Thinnan, the 'steadfast one' had come into the world purely by the intercession of his parents' ardent prayers to Lord Subramanya. So when as a youngster out hunting, he and his companion came across the linga of the Lord, he was immediately transformed in the Lord's presence. Eager to learn how to worship the Lord, his hunter-friend explained what little he knew of Siva worship and Thinnan took it up immediately, offering the yield from his hunting expeditions as oblations. The priest Sivakosariār was less enthusiastic about the unknown devotee and when he came to do rites to Lord Neelakantha, he was aghast to find bone and meat scattered about the shrine. Who could have committed such desecration, he wondered? He shed copious tears and fell to the ground, his mind all awhirl. Then he brushed aside the 'unclean' things, bathed in the river, chanted the hallowed names of the Lord and did all the purificatory rites. Next he bathed the Lord with pure water and offered worship in the prescribed way. His mind now somewhat appeased, he took leave of the Lord.
For many days, the adoration of the hunter Thinnan and that of the priest alternated thus, much to the consternation of the latter. The priest cried to the Lord: 'How long are you going to tolerate this daily desecration? Be pleased to get rid of the offender!'
That night, the Lord came to the priest in a dream: "Do not think badly of my devotee. His form is all love for me; all his thoughts are about me alone; know his true state". The Lord continued: "The touch of his sandalled foot when it lovingly removes the flowers placed by you on my crown is sweeter to me than the touch of the tender foot of a little babe! Hide yourself behind me and keep watch tomorrow, and I will show you the measure of his devotion." The vision faded and the priest awoke in wonder; he could sleep no more.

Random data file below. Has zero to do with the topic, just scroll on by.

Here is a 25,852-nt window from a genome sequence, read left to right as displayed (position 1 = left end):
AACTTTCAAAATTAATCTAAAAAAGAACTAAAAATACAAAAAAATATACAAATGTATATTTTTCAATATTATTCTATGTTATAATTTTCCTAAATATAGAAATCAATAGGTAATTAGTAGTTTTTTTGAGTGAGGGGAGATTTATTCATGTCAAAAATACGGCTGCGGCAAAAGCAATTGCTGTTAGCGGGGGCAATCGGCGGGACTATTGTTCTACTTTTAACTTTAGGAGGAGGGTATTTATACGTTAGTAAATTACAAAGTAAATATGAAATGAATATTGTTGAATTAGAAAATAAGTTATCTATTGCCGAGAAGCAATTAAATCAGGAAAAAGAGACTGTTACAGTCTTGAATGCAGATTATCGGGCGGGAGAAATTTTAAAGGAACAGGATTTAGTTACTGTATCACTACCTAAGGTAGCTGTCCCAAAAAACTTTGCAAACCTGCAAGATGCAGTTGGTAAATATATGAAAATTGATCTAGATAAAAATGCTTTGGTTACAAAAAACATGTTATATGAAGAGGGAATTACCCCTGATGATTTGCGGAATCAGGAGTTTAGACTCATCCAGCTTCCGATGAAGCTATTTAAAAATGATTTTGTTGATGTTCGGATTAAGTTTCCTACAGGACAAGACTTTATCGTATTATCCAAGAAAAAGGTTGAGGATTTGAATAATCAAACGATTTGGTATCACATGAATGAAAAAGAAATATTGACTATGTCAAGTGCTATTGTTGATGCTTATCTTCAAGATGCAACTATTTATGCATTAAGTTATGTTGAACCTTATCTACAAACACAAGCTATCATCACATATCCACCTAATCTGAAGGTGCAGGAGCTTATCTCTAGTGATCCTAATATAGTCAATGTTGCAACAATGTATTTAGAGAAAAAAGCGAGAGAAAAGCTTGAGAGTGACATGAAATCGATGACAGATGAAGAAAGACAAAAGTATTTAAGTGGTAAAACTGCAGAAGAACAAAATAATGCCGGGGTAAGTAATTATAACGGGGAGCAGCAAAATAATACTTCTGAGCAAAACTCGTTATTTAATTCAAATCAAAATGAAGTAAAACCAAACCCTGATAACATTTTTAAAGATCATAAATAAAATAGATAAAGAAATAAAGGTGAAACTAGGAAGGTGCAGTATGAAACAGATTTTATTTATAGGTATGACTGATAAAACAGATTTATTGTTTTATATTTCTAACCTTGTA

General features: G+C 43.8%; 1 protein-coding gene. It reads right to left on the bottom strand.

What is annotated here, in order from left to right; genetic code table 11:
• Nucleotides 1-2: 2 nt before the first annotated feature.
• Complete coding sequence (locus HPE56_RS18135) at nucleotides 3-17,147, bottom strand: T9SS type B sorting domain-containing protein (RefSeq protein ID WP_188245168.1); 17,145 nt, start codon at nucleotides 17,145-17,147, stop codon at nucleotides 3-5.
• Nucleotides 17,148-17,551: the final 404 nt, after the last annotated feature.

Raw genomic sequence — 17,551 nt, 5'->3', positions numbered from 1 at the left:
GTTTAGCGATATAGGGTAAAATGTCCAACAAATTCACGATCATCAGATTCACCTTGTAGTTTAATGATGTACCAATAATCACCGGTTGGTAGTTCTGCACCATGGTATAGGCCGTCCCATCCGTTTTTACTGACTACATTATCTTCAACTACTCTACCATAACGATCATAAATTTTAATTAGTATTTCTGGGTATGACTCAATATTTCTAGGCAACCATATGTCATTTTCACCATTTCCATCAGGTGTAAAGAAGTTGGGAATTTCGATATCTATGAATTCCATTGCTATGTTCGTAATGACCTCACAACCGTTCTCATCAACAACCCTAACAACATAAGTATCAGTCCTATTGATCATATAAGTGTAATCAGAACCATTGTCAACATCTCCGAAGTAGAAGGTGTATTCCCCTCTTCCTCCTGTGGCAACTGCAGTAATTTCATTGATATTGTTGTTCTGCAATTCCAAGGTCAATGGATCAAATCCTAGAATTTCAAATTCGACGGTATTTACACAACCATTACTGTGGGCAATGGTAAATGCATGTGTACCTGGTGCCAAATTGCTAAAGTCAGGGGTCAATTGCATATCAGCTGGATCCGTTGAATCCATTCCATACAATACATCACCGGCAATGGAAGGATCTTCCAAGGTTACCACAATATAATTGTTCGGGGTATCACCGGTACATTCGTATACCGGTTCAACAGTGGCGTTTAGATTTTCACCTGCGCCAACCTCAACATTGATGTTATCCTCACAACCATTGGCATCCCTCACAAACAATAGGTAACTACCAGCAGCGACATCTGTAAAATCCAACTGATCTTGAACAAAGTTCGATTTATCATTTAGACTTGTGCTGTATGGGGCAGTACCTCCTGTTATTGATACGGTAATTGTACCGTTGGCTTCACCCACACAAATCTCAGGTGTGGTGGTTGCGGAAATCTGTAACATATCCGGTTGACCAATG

Meanwhile, just before dawn, Thinnan left for his hunt as usual. The Lord now set out to disclose to the sage-priest Thinnan's true nature. Blood streamed from the Lord's right eye. What a shock it was to the hunter-devotee when he arrived and saw this. The strong bowman rushed towards his Lord in distress. He saw the blood dripping and his mind whirled in confusion. He tried to wipe the blood away from the Lord's eye but alas it continued to flow. Ah, the sinful wretch that I am! What mischief have I permitted to come to my dear one, the immaculate Lord? In great trepidation, he plucked some herbs, made a concoction and poured the juice on the Lord's eye, but to no effect. Suddenly it flashed in his mind: "It is said that flesh is the cure for diseased flesh. I will pluck out my own eye with my arrow and fasten it on the Lord's eye". With great joy, he did so, and lo, the blood ceased to flow! He rejoiced exceedingly, leaping high and dancing like a madman. But just as suddenly, his joy turned to sorrow, for now the Lord's other eye began to stream with blood. "And yet, why should I grieve? I know the well-tried remedy." Before plucking out his remaining eye, he placed his left foot on the Lord's eye, so he would be able to find his way, and set about to remove his eye with his arrow. But the Lord in his compassion, stretched out his arm and stayed Thinnan's hand: "Wait, wait, Kannappa!"
Meanwhile the priest hiding nearby beheld all this and realised the truth. The celestials rained flowers from on high and the Vedas echoed from above. Could there be anything more glorious? The Lord then blessed his devotee and said, 'Oh Thou blameless, steadfast one, come and abide with me for ever'.